After the exhilarating successes in Virginia’s odd-year elections last year, we began to focus on Arizona. In this update, we’re going to tell you about our efforts in an April special election in the Phoenix area, and how this experience is leading us to some amazing opportunities in the midterm elections in this state.
The (Very) Special Election
Arizona has definitely been a red state for a long time; it voted significantly for McCain in 2008, Romney in 2012, and Trump in 2016; and its Governor, its state legislature, and both of its Senators are Republican. This isn’t new — this was the land of Goldwater back in 1964.
But the times are changing. Arizona is becoming more and more “purple”. The Senate seat being vacated by Jeff Flake is up for grabs, and Democrats see more and more opportunities. Even now, 4 of the 9 Congressional seats are held by Democrats — not an overwhelmingly Republican advantage.
That being said, the 8th Congressional district, a northwest suburb of Phoenix, with a seat vacated by a resigning Republican (Trent Franks), is still known to be strongly Republican. The Cook Report rates it as R+13, which means it is 13% more Republican than the national average. Trump won there by 21 points, Romney by 25. The April 24 special election there was viewed as a long shot by Democrats, and was definitely not on the national Party’s targeted list.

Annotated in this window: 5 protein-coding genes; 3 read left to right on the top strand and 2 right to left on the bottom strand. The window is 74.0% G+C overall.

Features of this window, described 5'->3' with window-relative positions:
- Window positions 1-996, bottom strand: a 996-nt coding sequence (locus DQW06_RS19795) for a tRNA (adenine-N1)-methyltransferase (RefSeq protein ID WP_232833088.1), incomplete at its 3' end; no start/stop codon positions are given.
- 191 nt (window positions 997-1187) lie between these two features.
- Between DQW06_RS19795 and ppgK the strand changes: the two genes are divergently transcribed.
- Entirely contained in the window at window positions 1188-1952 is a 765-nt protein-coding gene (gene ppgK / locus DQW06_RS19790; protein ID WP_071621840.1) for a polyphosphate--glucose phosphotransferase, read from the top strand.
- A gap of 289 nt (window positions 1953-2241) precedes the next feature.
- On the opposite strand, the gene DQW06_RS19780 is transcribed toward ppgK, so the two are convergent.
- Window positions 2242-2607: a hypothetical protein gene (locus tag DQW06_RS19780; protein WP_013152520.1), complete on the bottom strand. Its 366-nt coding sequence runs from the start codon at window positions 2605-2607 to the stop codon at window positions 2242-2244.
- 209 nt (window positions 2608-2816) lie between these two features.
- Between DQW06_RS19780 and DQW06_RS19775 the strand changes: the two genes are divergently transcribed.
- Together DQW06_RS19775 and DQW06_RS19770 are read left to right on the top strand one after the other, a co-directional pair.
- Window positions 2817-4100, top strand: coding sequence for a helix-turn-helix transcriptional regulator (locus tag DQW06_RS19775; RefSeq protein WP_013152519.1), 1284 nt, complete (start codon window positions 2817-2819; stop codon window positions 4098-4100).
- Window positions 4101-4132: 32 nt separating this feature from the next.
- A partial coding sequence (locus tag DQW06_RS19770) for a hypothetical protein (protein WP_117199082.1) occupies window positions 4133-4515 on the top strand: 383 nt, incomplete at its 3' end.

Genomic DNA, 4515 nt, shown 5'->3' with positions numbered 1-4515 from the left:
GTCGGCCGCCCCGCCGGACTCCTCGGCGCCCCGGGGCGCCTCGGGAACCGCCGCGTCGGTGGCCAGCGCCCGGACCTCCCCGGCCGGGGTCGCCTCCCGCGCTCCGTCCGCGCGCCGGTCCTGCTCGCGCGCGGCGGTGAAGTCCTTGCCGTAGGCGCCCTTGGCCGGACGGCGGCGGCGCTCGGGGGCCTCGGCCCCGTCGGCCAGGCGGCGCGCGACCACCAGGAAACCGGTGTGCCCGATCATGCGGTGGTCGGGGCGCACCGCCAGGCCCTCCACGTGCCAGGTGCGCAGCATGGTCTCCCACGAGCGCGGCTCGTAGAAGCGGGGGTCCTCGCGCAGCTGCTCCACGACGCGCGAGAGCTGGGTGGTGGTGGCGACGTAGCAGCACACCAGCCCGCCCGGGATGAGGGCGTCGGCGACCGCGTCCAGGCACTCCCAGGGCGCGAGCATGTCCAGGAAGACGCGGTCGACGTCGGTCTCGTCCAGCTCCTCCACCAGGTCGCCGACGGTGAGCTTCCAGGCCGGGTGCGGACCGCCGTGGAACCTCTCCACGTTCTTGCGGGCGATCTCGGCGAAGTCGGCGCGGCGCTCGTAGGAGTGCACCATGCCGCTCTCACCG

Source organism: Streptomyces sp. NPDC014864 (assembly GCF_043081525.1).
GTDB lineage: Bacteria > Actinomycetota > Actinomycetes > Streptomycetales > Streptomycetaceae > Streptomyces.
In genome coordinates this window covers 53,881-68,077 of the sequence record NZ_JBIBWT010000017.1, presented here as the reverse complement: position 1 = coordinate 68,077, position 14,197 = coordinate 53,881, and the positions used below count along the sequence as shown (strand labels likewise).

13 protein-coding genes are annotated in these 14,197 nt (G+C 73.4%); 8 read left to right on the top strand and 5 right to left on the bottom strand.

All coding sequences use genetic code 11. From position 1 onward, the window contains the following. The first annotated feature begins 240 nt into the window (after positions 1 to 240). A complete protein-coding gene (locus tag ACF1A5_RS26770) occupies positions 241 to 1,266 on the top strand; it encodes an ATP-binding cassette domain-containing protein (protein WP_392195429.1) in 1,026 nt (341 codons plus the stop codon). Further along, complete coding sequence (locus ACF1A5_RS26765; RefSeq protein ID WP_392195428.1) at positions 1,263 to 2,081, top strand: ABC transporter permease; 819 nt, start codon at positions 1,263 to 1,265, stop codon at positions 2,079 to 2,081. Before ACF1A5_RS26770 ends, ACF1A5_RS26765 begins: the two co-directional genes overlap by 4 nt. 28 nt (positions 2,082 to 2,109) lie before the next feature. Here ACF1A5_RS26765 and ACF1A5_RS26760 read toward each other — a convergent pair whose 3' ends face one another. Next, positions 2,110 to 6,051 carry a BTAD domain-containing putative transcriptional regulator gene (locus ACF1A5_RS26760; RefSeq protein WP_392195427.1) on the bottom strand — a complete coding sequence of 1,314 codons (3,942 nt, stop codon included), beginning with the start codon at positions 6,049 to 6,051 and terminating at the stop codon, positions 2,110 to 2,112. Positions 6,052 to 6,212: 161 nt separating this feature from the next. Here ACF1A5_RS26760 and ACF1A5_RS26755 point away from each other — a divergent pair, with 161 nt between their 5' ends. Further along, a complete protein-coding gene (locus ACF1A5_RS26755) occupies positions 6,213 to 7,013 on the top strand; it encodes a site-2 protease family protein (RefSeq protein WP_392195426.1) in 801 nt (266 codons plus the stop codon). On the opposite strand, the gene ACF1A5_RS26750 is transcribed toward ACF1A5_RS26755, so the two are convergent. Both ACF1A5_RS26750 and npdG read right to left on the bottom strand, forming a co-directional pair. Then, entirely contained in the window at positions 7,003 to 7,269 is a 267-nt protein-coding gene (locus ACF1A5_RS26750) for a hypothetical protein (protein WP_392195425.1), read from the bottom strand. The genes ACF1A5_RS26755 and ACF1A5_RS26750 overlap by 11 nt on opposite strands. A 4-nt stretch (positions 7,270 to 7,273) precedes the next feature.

But along came Hiral Tipirneni, a former emergency room physician, a strong, kind woman who was willing to go through the difficult process of a campaign with the odds so high against her. She was a fantastic candidate — and she still is, since there will be another election for this district in November. While she didn’t win in April, she beat expectations by 20 points, with a gap of only 4.7%! And this was an election where outside groups poured in financial support for the Republican candidate, and the national Democrats largely stayed away.
This was a campaign that was ripe for the kind of volunteer-centric approaches that we have been promoting. Together with a great campaign staff and wonderful volunteers, Antonia promoted the techniques that had worked so well in Virginia, focusing on visibility and community engagement.
One approach to promoting visibility is with the much-maligned lawn signs. As we’ve noted in previous missives, research has shown them to be much more effective than previously thought. In the Arizona 8th, as in the Virginia effort before, there was a strong effort to make Hiral’s name well-known through efforts like this. 3000 lawn signs were distributed. You could see her previously-unknown name all over the district!
As in Virginia, post card writing parties were organized. These not only spread the word in a much more personalized way than the usual glossy mailers, but they engaged the community significantly. 17,000 handwritten postcards were distributed!
Of course, volunteers were also recruited for more traditional tasks like canvassing (over 56,000 doors knocked on).
So, what did the campaign think of our effort?